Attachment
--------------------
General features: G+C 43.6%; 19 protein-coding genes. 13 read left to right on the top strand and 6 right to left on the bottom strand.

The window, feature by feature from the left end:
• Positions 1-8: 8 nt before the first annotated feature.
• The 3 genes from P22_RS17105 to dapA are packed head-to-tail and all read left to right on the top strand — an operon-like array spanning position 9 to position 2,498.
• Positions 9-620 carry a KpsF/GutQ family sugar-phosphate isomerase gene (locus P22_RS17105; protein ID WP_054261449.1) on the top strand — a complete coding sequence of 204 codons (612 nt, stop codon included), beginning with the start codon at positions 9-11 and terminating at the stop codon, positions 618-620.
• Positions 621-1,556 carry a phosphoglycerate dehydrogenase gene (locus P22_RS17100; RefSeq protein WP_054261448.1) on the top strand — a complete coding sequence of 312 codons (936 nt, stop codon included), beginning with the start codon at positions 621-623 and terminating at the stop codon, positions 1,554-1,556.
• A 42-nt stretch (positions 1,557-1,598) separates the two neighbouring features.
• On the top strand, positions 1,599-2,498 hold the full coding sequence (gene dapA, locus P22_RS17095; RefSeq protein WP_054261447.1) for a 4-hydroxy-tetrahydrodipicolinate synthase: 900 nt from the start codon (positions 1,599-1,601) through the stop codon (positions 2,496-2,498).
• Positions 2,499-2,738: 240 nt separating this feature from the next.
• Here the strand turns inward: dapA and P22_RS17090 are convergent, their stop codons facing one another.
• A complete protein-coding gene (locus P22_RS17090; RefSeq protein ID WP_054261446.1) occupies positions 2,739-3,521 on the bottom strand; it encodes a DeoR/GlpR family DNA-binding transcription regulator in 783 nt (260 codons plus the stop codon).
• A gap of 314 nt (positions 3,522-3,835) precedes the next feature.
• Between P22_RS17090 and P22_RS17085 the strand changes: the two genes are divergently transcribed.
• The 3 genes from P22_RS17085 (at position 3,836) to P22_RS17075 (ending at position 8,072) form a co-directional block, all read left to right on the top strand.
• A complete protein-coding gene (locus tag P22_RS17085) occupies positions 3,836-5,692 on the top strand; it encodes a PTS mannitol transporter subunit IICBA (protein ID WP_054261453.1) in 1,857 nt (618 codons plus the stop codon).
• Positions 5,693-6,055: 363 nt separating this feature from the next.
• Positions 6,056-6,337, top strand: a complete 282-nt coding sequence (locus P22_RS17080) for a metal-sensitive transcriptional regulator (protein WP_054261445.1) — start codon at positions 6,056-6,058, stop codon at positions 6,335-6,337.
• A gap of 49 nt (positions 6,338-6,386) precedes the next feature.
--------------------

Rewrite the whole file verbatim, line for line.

General features: G+C 43.6%; 19 protein-coding genes. 13 read left to right on the top strand and 6 right to left on the bottom strand.

The window, feature by feature from the left end:
• Positions 1-8: 8 nt before the first annotated feature.
• The 3 genes from P22_RS17105 to dapA are packed head-to-tail and all read left to right on the top strand — an operon-like array spanning position 9 to position 2,498.
• Positions 9-620 carry a KpsF/GutQ family sugar-phosphate isomerase gene (locus P22_RS17105; protein ID WP_054261449.1) on the top strand — a complete coding sequence of 204 codons (612 nt, stop codon included), beginning with the start codon at positions 9-11 and terminating at the stop codon, positions 618-620.
• Positions 621-1,556 carry a phosphoglycerate dehydrogenase gene (locus P22_RS17100; RefSeq protein WP_054261448.1) on the top strand — a complete coding sequence of 312 codons (936 nt, stop codon included), beginning with the start codon at positions 621-623 and terminating at the stop codon, positions 1,554-1,556.
• A 42-nt stretch (positions 1,557-1,598) separates the two neighbouring features.
• On the top strand, positions 1,599-2,498 hold the full coding sequence (gene dapA, locus P22_RS17095; RefSeq protein WP_054261447.1) for a 4-hydroxy-tetrahydrodipicolinate synthase: 900 nt from the start codon (positions 1,599-1,601) through the stop codon (positions 2,496-2,498).
• Positions 2,499-2,738: 240 nt separating this feature from the next.
• Here the strand turns inward: dapA and P22_RS17090 are convergent, their stop codons facing one another.
• A complete protein-coding gene (locus P22_RS17090; RefSeq protein ID WP_054261446.1) occupies positions 2,739-3,521 on the bottom strand; it encodes a DeoR/GlpR family DNA-binding transcription regulator in 783 nt (260 codons plus the stop codon).
• A gap of 314 nt (positions 3,522-3,835) precedes the next feature.
• Between P22_RS17090 and P22_RS17085 the strand changes: the two genes are divergently transcribed.
• The 3 genes from P22_RS17085 (at position 3,836) to P22_RS17075 (ending at position 8,072) form a co-directional block, all read left to right on the top strand.
• A complete protein-coding gene (locus tag P22_RS17085) occupies positions 3,836-5,692 on the top strand; it encodes a PTS mannitol transporter subunit IICBA (protein ID WP_054261453.1) in 1,857 nt (618 codons plus the stop codon).
• Positions 5,693-6,055: 363 nt separating this feature from the next.
• Positions 6,056-6,337, top strand: a complete 282-nt coding sequence (locus P22_RS17080) for a metal-sensitive transcriptional regulator (protein WP_054261445.1) — start codon at positions 6,056-6,058, stop codon at positions 6,335-6,337.
• A gap of 49 nt (positions 6,338-6,386) precedes the next feature.